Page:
Now, back when Pikmin 2 was released, it was thought of by some as an expansion pack to what Pikmin 1 did: It did the same things, but moreso. With Pikmin 3, however, the word "Refinement" seems much more appropriate. While he environments and puzzles are just as interesting and colorful as you'd expect, and the new bosses are certainly on a scale above what the other games had in terms of scale and tactics required, everything just feels that much more solid here on all fronts. To give an idea of what I mean...
- The new charge ends up making sending your Pikmin to destroy or grab things much simpler.
- Instead of having to weave them around objects, Pikmin will now follow your walking path, meaning fewer Pikmin are going to be falling off ledges here.
- The onions are now all compressed into one, mega-onion which stores all of your Pikmin, so there's no more running from onion-to-onion trying to muster your forces.
- The multiple captains make multitasking easier, yes, but they also make doing small things simpler as well. Sending one to gather Pikmin at the end of the day, make and pluck new Pikmin, or exchange types you don't need for ones you do lets you keep moving along with your other characters, and keeps the menial work you have to do to a minimum. I recall one boss fight where one captain was sent off to grab bomb flowers while the other two continued to fight.
- On that note, bomb flowers can be held by any pikmin now, lessening the amount of specifics to remember.
- The minimap allows you to see if enemies have respawned, keeping you from bumbling into a new nest of creatures that you thought would still be gone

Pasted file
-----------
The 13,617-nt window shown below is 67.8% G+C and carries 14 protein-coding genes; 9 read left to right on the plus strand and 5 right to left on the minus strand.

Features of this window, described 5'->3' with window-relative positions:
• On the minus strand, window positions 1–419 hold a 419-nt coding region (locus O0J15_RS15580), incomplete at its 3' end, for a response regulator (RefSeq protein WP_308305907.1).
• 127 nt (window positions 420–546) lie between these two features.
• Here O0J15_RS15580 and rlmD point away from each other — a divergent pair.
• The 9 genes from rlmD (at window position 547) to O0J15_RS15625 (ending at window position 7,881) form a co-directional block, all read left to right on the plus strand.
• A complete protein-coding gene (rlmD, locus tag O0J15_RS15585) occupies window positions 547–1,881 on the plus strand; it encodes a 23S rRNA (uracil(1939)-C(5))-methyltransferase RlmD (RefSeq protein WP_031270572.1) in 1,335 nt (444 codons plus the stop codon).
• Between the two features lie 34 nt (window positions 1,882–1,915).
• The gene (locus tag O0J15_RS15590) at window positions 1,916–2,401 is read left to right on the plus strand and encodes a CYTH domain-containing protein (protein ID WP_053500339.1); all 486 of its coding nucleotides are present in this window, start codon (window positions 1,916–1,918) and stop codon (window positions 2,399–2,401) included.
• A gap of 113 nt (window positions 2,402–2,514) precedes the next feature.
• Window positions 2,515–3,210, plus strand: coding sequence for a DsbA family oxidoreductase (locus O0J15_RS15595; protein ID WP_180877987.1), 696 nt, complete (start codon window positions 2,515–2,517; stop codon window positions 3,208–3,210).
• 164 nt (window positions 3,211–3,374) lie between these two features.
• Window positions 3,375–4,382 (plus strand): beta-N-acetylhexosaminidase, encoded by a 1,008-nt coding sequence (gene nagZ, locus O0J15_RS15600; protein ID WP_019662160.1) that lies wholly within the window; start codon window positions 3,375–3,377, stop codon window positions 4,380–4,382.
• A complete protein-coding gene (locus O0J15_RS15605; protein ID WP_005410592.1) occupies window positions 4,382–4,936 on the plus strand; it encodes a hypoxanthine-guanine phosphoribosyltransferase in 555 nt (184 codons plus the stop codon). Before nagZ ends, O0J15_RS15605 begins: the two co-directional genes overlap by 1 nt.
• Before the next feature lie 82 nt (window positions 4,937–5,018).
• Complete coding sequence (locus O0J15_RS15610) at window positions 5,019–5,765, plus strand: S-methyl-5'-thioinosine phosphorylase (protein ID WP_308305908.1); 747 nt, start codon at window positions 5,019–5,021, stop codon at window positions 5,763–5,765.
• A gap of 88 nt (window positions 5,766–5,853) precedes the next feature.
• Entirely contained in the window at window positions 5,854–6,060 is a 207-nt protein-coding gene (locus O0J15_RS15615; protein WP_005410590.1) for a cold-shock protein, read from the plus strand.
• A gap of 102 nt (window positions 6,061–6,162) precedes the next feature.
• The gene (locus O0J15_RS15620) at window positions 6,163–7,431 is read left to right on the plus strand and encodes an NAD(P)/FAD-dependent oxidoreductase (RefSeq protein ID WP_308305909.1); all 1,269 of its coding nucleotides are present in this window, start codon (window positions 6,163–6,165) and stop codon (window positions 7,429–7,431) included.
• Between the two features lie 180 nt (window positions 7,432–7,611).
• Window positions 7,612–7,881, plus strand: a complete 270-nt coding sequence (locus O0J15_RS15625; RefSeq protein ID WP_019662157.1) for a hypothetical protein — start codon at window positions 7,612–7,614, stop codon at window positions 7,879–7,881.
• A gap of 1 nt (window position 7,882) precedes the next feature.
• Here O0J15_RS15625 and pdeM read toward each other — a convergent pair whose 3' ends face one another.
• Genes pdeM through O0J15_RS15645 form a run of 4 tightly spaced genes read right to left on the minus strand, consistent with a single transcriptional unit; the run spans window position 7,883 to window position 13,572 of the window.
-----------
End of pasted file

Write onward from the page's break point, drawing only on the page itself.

And those are really just the most obvious things. While things like making it easier to switch what type of Pikmin you want to throw, letting you see where fruit is on the map, or just giving you the ability to hide in bushes with your Pikmin aren't game changers, all factor into making this the most complete-feeling Pikmin of the three.
On top of all that, the game still looks beautiful. While one has to wonder how much of that is the Wii U's graphical abilities and how much is just plain gorgeous design, it's hard to deny just how charming this game looks. All the Pikmin are still downright adorable, the creatures are more varied and interesting than we've seen in the past, and even the characters themselves manage to look distinctive, even from a distance.
All in all, Pikmin 3 is more than just a solid showing for Nintendo's new console: It's an altogether great game that makes use of the system's controller in just the right ways to make it that much better. It uses what it has better than almost anything else that has come out thus far for the system. If you have a Wii U, buy Pikmin 3. If not, while I don't know if it'll get you to buy one, it certainly sold me on the system in a way that none of the other games have.
That's... kind of a system seller, right?